Fortunately, many courts have fashioned a new rule of damages for cases involving pet injuries. The hybrid rule says that defendants are liable for the full cost of veterinary care, limited only by common sense but not by the replacement cost of the animal. This does not extend, however, to the owner's emotional distress or other intangible losses and damages. Therefore, full damages are not awarded under this approach, which can be referred to as a "hybrid rule" because it is a combination of ancient and modern principles.
There are good reasons to award full damages for the wrongful injury to or death of a pet. For one thing, the lack of testing of, care of and attention to pet food might have been caused by a belief that there was little to lose if any dogs or cats suffered as a result of ingesting the contaminated food. After Ralph Nader's book entitled "Unsafe at Any Speed," the public understood that corporations which produce products for widespread consumption or use consider a few injuries or a even a few deaths to be insignificant, and not worthy of preventing, as long as they do not cost the corporation too much money. One of the reasons why the law allows punitive damages against corporations under some circumstances is to "raise the stakes" and thereby provide an incentive to reduce injuries and deaths resulting from improperly designed or poorly manufactured products.
Another reason to award full damages is the reality that the losses stemming from injury or death of the pet go far beyond the price tag on the animal. Our dogs and cats provide a host of emotional benefits that are lost when they are injured or killed. For that reason, some states have ruled that owners can collect compensation for emotional distress, loss of companionship, mental anguish, sentimental damages, and loss of quality-of-life if a pet is injured or killed as result of the wrongful conduct of a third party. The damages in such a case cover the same scope as when a person is injured or killed -- the difference of course would be the amount of damages awardable. When full damages can be collected, there is a greater benefit to pursuing a claim for compensation, which can lead to more diligence on the part of the manufacturers and sellers of these products. To learn how to put together the necessary evidence, see Attorney Kenneth Phillips' book, When a Dog Is Injured Or Killed.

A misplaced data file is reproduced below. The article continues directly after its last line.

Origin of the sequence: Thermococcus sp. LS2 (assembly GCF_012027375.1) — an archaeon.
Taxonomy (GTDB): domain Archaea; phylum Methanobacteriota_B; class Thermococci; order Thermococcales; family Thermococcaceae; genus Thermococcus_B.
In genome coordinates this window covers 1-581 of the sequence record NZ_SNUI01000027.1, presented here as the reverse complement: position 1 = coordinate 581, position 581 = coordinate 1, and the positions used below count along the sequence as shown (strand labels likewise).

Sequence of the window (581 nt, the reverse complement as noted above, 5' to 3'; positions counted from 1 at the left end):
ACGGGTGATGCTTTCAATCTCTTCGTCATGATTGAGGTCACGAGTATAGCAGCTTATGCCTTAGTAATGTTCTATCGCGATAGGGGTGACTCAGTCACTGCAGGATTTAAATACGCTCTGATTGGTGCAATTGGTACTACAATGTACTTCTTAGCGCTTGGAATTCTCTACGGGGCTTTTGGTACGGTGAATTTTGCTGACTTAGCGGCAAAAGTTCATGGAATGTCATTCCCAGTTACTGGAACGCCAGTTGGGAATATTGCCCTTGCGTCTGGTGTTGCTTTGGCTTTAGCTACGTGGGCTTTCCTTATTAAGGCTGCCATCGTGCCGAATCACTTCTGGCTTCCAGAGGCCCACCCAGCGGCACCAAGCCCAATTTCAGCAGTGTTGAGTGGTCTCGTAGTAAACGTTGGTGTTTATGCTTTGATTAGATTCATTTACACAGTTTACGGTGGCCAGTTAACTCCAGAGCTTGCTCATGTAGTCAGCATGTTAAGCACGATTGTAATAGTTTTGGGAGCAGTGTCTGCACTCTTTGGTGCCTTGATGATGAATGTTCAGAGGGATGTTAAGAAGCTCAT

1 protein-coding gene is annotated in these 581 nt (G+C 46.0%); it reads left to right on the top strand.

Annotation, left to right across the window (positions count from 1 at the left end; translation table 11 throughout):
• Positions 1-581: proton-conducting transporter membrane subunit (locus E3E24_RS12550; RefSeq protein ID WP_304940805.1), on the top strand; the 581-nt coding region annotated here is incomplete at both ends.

Many believe that in this area, the law is not going far enough to protect pet owners and, by implication, pets themselves. Several states have passed laws that provide greater damages for the loss of a dog or cat. For example, Tennessee allows compensation for intangible injuries buts limits the amount. The courts of a number of states, such as Florida, have declared that full compensation for emotional distress can be awarded to an injured pet's owner. In LaPorte v. Associated Independents, Inc., 163 So. 2d 267, 1 A.L.R.3d 992 (Fla. 1964), a dog was killed and the owner sued for mental distress. The Supreme Court of Florida rejected the fair market value approach, holding that the owner should receive compensation for the sentimental value of the dog:
"[T]he court feels that the affection of a master for his or her dog is a very real thing and that the malicious destruction of the pet provides an element of damage for which the owner should recover, irrespective of the value of the animal because of its special training, such as a Seeing Eye dog or a sheepdog."
However, because the majority of jurisdictions continue to adhere to the traditional, outmoded approach, modernization of the law will require legislative action.
Ownership of pets